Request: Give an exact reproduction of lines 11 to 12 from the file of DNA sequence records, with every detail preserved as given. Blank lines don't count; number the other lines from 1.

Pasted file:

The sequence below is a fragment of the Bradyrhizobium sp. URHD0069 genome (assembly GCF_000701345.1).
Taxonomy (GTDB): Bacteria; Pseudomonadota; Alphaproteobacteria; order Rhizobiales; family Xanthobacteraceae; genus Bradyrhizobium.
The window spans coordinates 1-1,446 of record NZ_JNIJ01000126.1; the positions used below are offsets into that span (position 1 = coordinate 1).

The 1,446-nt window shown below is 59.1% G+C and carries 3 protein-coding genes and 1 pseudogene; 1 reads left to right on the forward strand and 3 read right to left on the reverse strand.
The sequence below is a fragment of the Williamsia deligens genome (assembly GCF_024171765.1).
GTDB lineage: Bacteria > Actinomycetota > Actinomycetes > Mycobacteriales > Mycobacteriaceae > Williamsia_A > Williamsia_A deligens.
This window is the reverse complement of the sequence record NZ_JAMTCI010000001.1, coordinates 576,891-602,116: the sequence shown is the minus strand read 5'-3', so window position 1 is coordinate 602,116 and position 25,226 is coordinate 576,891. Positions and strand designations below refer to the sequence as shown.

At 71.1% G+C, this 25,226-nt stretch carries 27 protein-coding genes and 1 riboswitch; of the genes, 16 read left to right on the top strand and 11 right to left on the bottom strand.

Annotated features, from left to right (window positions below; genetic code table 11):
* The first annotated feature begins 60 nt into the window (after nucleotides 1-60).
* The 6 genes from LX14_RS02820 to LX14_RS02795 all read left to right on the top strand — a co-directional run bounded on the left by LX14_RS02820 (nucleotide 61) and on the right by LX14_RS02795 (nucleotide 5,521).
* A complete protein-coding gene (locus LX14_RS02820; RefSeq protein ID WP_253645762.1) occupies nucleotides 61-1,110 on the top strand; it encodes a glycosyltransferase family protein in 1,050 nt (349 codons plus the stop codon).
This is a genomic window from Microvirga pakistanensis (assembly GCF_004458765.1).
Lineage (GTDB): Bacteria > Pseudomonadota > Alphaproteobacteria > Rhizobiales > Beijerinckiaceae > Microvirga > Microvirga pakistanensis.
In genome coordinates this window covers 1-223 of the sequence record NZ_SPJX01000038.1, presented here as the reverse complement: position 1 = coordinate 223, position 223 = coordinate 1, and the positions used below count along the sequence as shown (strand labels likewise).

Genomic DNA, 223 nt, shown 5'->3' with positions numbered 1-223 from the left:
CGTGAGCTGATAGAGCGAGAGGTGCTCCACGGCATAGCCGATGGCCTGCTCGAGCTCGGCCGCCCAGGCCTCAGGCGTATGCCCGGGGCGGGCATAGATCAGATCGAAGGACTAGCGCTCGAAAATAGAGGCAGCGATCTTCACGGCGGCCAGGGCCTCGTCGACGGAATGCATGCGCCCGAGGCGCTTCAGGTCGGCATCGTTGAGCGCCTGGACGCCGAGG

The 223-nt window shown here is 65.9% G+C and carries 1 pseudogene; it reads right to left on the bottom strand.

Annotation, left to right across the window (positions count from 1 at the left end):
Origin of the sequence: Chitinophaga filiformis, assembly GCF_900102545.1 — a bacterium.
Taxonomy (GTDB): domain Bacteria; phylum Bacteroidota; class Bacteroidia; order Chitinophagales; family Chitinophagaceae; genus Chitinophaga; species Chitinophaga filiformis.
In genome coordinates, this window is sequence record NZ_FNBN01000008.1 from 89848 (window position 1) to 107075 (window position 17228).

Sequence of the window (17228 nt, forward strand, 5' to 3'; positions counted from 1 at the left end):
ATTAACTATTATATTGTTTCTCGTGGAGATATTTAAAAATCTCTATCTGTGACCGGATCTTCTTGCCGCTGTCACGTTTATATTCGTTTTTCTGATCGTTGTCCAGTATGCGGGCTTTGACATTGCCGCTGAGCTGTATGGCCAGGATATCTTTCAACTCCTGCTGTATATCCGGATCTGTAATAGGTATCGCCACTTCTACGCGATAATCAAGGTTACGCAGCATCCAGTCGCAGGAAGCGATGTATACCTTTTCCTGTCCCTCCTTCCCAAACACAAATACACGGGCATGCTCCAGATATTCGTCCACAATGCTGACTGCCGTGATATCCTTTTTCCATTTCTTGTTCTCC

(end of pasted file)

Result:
* The 6 genes from LX14_RS02820 to LX14_RS02795 all read left to right on the top strand — a co-directional run bounded on the left by LX14_RS02820 (nucleotide 61) and on the right by LX14_RS02795 (nucleotide 5,521).
* A complete protein-coding gene (locus LX14_RS02820; RefSeq protein ID WP_253645762.1) occupies nucleotides 61-1,110 on the top strand; it encodes a glycosyltransferase family protein in 1,050 nt (349 codons plus the stop codon).